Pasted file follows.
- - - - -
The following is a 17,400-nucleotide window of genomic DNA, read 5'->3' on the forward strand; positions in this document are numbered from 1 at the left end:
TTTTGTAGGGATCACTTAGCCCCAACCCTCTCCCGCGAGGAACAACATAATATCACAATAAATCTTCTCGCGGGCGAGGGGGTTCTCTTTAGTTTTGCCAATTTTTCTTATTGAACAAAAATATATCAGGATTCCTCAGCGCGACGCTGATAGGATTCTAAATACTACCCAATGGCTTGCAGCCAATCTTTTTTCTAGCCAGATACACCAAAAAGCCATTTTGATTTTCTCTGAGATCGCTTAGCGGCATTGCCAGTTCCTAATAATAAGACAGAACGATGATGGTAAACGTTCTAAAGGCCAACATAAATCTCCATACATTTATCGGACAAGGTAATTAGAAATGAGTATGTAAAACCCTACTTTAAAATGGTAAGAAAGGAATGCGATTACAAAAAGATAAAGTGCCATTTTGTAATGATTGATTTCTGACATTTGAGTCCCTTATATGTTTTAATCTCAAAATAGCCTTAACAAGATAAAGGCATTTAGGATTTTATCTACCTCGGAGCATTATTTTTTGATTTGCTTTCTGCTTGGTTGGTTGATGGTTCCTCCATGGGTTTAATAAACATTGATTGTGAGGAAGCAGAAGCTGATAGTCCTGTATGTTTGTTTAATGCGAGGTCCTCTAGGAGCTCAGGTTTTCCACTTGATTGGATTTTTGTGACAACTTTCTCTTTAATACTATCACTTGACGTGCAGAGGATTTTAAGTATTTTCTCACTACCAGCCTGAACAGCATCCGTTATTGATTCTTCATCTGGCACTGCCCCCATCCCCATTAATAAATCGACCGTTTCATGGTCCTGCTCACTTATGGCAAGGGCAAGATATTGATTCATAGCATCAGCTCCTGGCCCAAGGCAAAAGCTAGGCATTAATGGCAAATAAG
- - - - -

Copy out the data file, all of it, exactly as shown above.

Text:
The following is a 17,400-nucleotide window of genomic DNA, read 5'->3' on the forward strand; positions in this document are numbered from 1 at the left end:
TTTTGTAGGGATCACTTAGCCCCAACCCTCTCCCGCGAGGAACAACATAATATCACAATAAATCTTCTCGCGGGCGAGGGGGTTCTCTTTAGTTTTGCCAATTTTTCTTATTGAACAAAAATATATCAGGATTCCTCAGCGCGACGCTGATAGGATTCTAAATACTACCCAATGGCTTGCAGCCAATCTTTTTTCTAGCCAGATACACCAAAAAGCCATTTTGATTTTCTCTGAGATCGCTTAGCGGCATTGCCAGTTCCTAATAATAAGACAGAACGATGATGGTAAACGTTCTAAAGGCCAACATAAATCTCCATACATTTATCGGACAAGGTAATTAGAAATGAGTATGTAAAACCCTACTTTAAAATGGTAAGAAAGGAATGCGATTACAAAAAGATAAAGTGCCATTTTGTAATGATTGATTTCTGACATTTGAGTCCCTTATATGTTTTAATCTCAAAATAGCCTTAACAAGATAAAGGCATTTAGGATTTTATCTACCTCGGAGCATTATTTTTTGATTTGCTTTCTGCTTGGTTGGTTGATGGTTCCTCCATGGGTTTAATAAACATTGATTGTGAGGAAGCAGAAGCTGATAGTCCTGTATGTTTGTTTAATGCGAGGTCCTCTAGGAGCTCAGGTTTTCCACTTGATTGGATTTTTGTGACAACTTTCTCTTTAATACTATCACTTGACGTGCAGAGGATTTTAAGTATTTTCTCACTACCAGCCTGAACAGCATCCGTTATTGATTCTTCATCTGGCACTGCCCCCATCCCCATTAATAAATCGACCGTTTCATGGTCCTGCTCACTTATGGCAAGGGCAAGATATTGATTCATAGCATCAGCTCCTGGCCCAAGGCAAAAGCTAGGCATTAATGGCAAATAAG